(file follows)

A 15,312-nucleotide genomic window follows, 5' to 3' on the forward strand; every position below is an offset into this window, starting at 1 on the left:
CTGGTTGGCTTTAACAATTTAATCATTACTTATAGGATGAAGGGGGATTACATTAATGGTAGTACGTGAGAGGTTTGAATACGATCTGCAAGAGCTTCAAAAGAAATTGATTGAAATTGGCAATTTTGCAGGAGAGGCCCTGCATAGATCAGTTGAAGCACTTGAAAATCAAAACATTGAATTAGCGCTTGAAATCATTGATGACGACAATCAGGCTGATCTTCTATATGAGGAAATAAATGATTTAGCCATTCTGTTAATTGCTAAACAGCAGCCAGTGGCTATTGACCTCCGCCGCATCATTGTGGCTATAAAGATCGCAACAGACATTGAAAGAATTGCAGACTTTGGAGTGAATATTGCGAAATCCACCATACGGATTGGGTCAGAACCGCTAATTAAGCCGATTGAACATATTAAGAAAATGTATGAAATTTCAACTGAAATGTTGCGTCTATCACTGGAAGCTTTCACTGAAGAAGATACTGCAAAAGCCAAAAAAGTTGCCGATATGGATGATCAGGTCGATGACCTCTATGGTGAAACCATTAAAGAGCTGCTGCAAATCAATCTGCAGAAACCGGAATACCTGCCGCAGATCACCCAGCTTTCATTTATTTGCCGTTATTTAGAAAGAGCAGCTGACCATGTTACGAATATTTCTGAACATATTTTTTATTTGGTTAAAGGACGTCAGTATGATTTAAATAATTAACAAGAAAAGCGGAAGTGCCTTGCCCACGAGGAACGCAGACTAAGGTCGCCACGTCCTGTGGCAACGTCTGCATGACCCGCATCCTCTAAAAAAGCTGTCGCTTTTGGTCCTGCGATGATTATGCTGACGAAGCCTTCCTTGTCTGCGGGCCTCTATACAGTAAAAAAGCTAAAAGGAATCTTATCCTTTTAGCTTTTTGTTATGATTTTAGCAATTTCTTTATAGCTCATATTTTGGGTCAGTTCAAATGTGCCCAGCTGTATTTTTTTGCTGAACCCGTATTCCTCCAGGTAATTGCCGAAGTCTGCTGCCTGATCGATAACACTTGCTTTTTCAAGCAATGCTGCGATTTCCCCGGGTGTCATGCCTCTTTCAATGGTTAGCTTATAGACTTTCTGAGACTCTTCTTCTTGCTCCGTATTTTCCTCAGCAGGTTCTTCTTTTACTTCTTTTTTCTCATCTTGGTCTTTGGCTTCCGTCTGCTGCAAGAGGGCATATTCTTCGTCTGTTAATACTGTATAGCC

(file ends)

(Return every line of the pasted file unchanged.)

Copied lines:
A 15,312-nucleotide genomic window follows, 5' to 3' on the forward strand; every position below is an offset into this window, starting at 1 on the left:
CTGGTTGGCTTTAACAATTTAATCATTACTTATAGGATGAAGGGGGATTACATTAATGGTAGTACGTGAGAGGTTTGAATACGATCTGCAAGAGCTTCAAAAGAAATTGATTGAAATTGGCAATTTTGCAGGAGAGGCCCTGCATAGATCAGTTGAAGCACTTGAAAATCAAAACATTGAATTAGCGCTTGAAATCATTGATGACGACAATCAGGCTGATCTTCTATATGAGGAAATAAATGATTTAGCCATTCTGTTAATTGCTAAACAGCAGCCAGTGGCTATTGACCTCCGCCGCATCATTGTGGCTATAAAGATCGCAACAGACATTGAAAGAATTGCAGACTTTGGAGTGAATATTGCGAAATCCACCATACGGATTGGGTCAGAACCGCTAATTAAGCCGATTGAACATATTAAGAAAATGTATGAAATTTCAACTGAAATGTTGCGTCTATCACTGGAAGCTTTCACTGAAGAAGATACTGCAAAAGCCAAAAAAGTTGCCGATATGGATGATCAGGTCGATGACCTCTATGGTGAAACCATTAAAGAGCTGCTGCAAATCAATCTGCAGAAACCGGAATACCTGCCGCAGATCACCCAGCTTTCATTTATTTGCCGTTATTTAGAAAGAGCAGCTGACCATGTTACGAATATTTCTGAACATATTTTTTATTTGGTTAAAGGACGTCAGTATGATTTAAATAATTAACAAGAAAAGCGGAAGTGCCTTGCCCACGAGGAACGCAGACTAAGGTCGCCACGTCCTGTGGCAACGTCTGCATGACCCGCATCCTCTAAAAAAGCTGTCGCTTTTGGTCCTGCGATGATTATGCTGACGAAGCCTTCCTTGTCTGCGGGCCTCTATACAGTAAAAAAGCTAAAAGGAATCTTATCCTTTTAGCTTTTTGTTATGATTTTAGCAATTTCTTTATAGCTCATATTTTGGGTCAGTTCAAATGTGCCCAGCTGTATTTTTTTGCTGAACCCGTATTCCTCCAGGTAATTGCCGAAGTCTGCTGCCTGATCGATAACACTTGCTTTTTCAAGCAATGCTGCGATTTCCCCGGGTGTCATGCCTCTTTCAATGGTTAGCTTATAGACTTTCTGAGACTCTTCTTCTTGCTCCGTATTTTCCTCAGCAGGTTCTTCTTTTACTTCTTTTTTCTCATCTTGGTCTTTGGCTTCCGTCTGCTGCAAGAGGGCATATTCTTCGTCTGTTAATACTGTATAGCC